Nina's Heavenly Delights Review
A decade ago, The Sun was in something of a flap over gay men in prominent positions. First of all it was the 'pulpit poofs' of the Church Of England, which concern their distaste for gay clergy. Then they picked a Saturday night fight with Elton John, accusing him of using rent boys. Who didn't cheer when The Sun received a very public thrashing courtesy of John's lawyers? Finally, in the first year of Blair's government, they demanded to know the sexual orientation of front bench ministers, fearing that we might have been under the rule of a gay mafia. If The Sun ever heads to Glasgow for an evening in a curry house, they will, if Nina's Heavenly Delights is to be believed, be needing the services of ladies with fans and the none-stronger smelling salts favoured by boxing trainers so much do the cast rush to come out. For the rest of us, what we have is a quiet romantic comedy punctuated by some willful moments starring the drag queens of Bollywood.
Shelley Conn stars as Nina Shah, who opens the film as a young girl in the kitchen of the restaurant run by her father. There, in between crushing spices and marinating meats in rich sauces, her father tells her that, whatever else, she must followed her heart. No matter the recipe, no one will appreciate the flavour of the food if the cook's love for food is not suffused within it. As she readies meals with her father, Nina learns from him and, with a careful hand, writes out his recipes in a notebook that she carries with her.
Years later, Nina's father dies and having been estranged from her family for some time, receives word from her friend Bobbi (Ronny Jhutti) and returns home. Arriving in Bobbi's psychedelic camper van, Nina is late for the funeral but thinks that she sees the ghost of her father still lingering around the temple. Later, she visits the restaurant that he owned, The New Taj, and busies herself in the kitchen alongside her ex-boyfriend, Sanjay (Raji James). As the guests leave, Nina begins looking through the paperwork, finding that her father had bet everything, including The New Raj, on winning the Best Of The West, a competition for curry houses in the west of Scotland. Taking down her notebook from where she had left it, Nina begins noting down recipes and planning her menu for the competition. But with precious little time in the kitchen other than those days she spent there as a child, she knows that she enters the Best Of The West as the outsider. Moreso when Lisa (Laura Fraser) enters her life and finds that love is coming between her and the competition. But then she remembers what her father once taught her...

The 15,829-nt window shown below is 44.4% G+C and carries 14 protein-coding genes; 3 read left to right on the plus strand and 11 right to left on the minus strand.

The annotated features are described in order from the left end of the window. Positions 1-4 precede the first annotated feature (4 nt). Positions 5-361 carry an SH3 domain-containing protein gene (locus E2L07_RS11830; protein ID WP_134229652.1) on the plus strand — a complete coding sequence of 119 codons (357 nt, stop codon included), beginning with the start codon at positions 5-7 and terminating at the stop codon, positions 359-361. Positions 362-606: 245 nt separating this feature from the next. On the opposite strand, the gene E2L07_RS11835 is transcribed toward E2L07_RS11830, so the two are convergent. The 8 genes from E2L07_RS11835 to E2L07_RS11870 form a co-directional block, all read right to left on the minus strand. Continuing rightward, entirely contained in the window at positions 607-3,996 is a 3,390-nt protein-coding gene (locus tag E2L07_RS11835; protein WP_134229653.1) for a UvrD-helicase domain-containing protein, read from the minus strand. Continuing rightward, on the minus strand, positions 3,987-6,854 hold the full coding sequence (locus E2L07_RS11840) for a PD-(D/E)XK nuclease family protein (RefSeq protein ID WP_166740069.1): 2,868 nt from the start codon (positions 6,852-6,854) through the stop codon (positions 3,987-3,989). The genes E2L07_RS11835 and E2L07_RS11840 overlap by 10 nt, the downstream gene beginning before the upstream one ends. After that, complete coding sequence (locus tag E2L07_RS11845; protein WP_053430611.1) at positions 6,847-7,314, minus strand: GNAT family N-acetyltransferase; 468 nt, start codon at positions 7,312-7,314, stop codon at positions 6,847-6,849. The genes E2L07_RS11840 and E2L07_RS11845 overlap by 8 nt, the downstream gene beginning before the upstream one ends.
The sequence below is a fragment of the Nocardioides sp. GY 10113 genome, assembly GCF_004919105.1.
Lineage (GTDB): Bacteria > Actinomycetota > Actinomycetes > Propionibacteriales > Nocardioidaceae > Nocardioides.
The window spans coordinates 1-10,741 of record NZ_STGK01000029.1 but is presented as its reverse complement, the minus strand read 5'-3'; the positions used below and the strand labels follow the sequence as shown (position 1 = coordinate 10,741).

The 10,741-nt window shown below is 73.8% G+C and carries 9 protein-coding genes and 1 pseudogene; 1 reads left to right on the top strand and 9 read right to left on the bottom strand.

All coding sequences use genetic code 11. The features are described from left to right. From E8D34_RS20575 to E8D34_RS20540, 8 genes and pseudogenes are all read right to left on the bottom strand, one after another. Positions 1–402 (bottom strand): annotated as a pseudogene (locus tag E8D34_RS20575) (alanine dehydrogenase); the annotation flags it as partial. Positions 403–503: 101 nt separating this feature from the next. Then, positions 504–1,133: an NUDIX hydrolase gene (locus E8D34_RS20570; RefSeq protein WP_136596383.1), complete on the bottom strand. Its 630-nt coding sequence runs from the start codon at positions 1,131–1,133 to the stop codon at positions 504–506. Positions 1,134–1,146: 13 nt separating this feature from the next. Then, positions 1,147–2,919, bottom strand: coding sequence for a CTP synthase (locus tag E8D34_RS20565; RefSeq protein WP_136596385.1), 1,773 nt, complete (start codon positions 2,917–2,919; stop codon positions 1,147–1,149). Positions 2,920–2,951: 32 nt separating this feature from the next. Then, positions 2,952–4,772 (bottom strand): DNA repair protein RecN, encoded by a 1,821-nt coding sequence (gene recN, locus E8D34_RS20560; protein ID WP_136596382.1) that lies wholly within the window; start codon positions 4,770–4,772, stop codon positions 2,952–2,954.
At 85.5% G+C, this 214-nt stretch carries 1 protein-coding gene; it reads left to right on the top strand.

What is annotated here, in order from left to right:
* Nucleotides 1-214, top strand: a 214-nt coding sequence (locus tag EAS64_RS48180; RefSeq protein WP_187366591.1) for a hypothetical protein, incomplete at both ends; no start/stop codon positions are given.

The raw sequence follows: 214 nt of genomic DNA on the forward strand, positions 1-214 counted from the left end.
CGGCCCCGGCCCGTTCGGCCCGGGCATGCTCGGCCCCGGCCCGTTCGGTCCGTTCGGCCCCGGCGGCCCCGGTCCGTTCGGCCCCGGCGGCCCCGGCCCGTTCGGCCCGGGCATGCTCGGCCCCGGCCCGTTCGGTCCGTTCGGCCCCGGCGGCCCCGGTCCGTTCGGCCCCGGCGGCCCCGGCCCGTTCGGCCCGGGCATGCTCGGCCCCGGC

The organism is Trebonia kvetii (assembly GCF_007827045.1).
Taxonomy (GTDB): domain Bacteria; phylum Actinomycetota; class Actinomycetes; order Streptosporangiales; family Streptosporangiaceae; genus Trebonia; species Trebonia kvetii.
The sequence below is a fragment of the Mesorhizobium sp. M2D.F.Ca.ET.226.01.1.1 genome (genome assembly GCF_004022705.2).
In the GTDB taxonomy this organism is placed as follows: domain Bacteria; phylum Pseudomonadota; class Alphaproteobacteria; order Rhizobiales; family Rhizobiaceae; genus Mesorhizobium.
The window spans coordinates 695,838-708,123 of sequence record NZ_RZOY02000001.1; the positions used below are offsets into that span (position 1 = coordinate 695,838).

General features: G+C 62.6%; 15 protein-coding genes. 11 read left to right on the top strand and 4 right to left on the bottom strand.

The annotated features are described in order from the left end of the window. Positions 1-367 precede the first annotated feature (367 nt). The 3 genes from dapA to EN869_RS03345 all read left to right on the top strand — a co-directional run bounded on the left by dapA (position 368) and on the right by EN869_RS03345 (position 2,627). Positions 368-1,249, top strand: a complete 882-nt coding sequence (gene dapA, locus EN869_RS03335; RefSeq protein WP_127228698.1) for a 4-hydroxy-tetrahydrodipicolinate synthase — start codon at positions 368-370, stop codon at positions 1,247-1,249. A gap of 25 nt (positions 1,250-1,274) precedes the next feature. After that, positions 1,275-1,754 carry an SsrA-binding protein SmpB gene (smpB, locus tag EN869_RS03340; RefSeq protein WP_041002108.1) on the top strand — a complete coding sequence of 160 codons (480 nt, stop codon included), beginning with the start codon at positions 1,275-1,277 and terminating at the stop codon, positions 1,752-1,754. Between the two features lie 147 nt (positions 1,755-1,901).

Everything in Nina's Heavenly Delights is in the description above and there are very few surprises contained elsewhere within the film. The suggestion is that it Nina's sexuality that forced her estrangement from her father and it is this that she must confront on her returning home, not least her meeting Laura and finding that she's falling in love. But in contrast to the kind of food being served in The New Taj, there is little that's spicy in Nina's Heavenly Delights. PG-rated, there are only fleeting kisses and even Bobbi, who would be a riot of bitchiness and putdowns in another film particularly when surrounded by his gay backing dancers, is toned down to suit the material. Even the subplots are rather safe with Nina's sister coming out in a manner of her own, leaving it late in the day to tell her mother that she goes to a Highland Dancing class while her brother, who secretly married a white woman prior to the death of his father, leaves it until the Best Of The West to introduce his wife to his family. As for the competition itself, there are few surprises in it and though it might not go entirely Nina's way, the film ends on a high note nonetheless.
In spite of these complaints, it is a nice watch, being an undemanding hour-and-a-half that is good-natured, has more than a few decent jokes and contains some lovely scenes, not least Bobbi's efforts to get into Bollywood movies and Nina's cooking in the kitchen of The New Taj. Like last year's Driving Lessons and, long before that, Bill Forsyth's Local Hero and Gregory's Girl, Nina's Heavenly Delights is a feelgood film that features a British setting, love affairs and secrets and a happy ending. There isn't a single surprise in it but it's a very pleasant way to spend an evening. All the better, though, had it been broadcast on television, something that, rather than DVD, it's much better suited to.
Presented in 1.78:1, which is likely to be the film's original aspect ratio given that it probably had more of an eye on a DVD release than any success in the cinemas, Nina's Heavenly Delights looks decent but the very occasional moments of rich colour are few and far between the everyday sight of grey Glasgow skies. However, the film does come to life at times and looks very good when doing so but, more often than not, it looks very ordinary. The quality of the film on DVD is little different, being fine for most of the ninety-one minute running time but rarely more than that. The English DD2.0 is much the same, sounding clean and generally very clear but letting the dialogue sound muffled at times. Much of this is, one feels, down to the limitations of the budget - this doesn't look very much different to a midweek feature produced by the BBC - but so long as one isn't looking for a particularly stylish feature, Nina's Heavenly Delights is fine.
The only bonus material on the DVD is a Trailer (1m36s).